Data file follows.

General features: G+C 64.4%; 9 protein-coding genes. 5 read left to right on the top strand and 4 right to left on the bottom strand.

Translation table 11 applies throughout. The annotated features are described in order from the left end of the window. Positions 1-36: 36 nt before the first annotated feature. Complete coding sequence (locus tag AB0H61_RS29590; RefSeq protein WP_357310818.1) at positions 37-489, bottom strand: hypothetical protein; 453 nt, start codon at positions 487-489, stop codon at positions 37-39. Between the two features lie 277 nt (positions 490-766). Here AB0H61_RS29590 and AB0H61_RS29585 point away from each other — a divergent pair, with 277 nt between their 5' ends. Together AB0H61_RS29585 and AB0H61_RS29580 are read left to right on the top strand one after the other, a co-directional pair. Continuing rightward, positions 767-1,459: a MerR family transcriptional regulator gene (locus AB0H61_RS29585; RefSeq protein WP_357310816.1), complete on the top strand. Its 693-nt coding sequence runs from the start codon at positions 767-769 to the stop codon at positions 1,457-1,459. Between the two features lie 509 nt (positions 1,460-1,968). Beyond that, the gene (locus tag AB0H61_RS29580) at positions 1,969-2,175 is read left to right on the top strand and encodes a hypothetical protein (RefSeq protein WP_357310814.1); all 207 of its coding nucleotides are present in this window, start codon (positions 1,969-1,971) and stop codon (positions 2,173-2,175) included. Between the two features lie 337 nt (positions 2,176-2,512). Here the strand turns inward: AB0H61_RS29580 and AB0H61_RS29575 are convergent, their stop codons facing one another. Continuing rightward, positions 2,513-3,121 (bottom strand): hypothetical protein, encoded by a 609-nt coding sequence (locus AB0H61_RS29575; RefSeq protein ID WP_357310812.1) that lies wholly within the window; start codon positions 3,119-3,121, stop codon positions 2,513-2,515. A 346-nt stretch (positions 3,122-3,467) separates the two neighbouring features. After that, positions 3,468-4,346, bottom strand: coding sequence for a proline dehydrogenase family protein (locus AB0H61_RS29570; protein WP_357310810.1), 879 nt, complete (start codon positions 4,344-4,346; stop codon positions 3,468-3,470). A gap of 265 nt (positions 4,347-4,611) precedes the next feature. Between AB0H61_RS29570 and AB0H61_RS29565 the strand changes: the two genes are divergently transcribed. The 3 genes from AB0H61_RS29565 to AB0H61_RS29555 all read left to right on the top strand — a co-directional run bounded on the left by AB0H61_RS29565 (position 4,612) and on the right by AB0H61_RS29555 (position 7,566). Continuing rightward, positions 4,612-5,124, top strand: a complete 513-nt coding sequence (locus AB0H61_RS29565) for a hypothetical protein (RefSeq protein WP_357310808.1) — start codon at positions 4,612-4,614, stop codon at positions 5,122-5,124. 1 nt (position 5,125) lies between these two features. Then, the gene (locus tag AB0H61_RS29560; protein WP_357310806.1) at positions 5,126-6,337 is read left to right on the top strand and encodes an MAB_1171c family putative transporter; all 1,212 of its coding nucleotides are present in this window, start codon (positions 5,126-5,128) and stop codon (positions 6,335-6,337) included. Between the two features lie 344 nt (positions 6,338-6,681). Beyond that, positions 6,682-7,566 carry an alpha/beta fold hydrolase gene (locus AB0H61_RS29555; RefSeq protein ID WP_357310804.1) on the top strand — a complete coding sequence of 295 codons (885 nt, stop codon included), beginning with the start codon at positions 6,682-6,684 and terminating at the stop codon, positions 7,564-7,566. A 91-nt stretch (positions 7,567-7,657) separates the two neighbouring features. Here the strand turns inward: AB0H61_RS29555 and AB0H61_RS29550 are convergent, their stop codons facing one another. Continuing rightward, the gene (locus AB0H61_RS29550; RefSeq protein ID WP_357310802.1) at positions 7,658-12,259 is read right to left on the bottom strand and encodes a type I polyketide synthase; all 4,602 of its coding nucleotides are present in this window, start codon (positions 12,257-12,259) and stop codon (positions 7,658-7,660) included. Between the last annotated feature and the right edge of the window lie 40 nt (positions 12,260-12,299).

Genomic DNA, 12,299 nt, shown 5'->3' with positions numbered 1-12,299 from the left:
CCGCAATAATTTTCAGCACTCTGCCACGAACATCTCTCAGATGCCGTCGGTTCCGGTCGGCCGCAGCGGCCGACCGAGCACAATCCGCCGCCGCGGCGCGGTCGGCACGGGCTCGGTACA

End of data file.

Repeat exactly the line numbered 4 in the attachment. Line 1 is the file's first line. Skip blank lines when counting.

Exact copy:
CCGCAATAATTTTCAGCACTCTGCCACGAACATCTCTCAGATGCCGTCGGTTCCGGTCGGCCGCAGCGGCCGACCGAGCACAATCCGCCGCCGCGGCGCGGTCGGCACGGGCTCGGTACA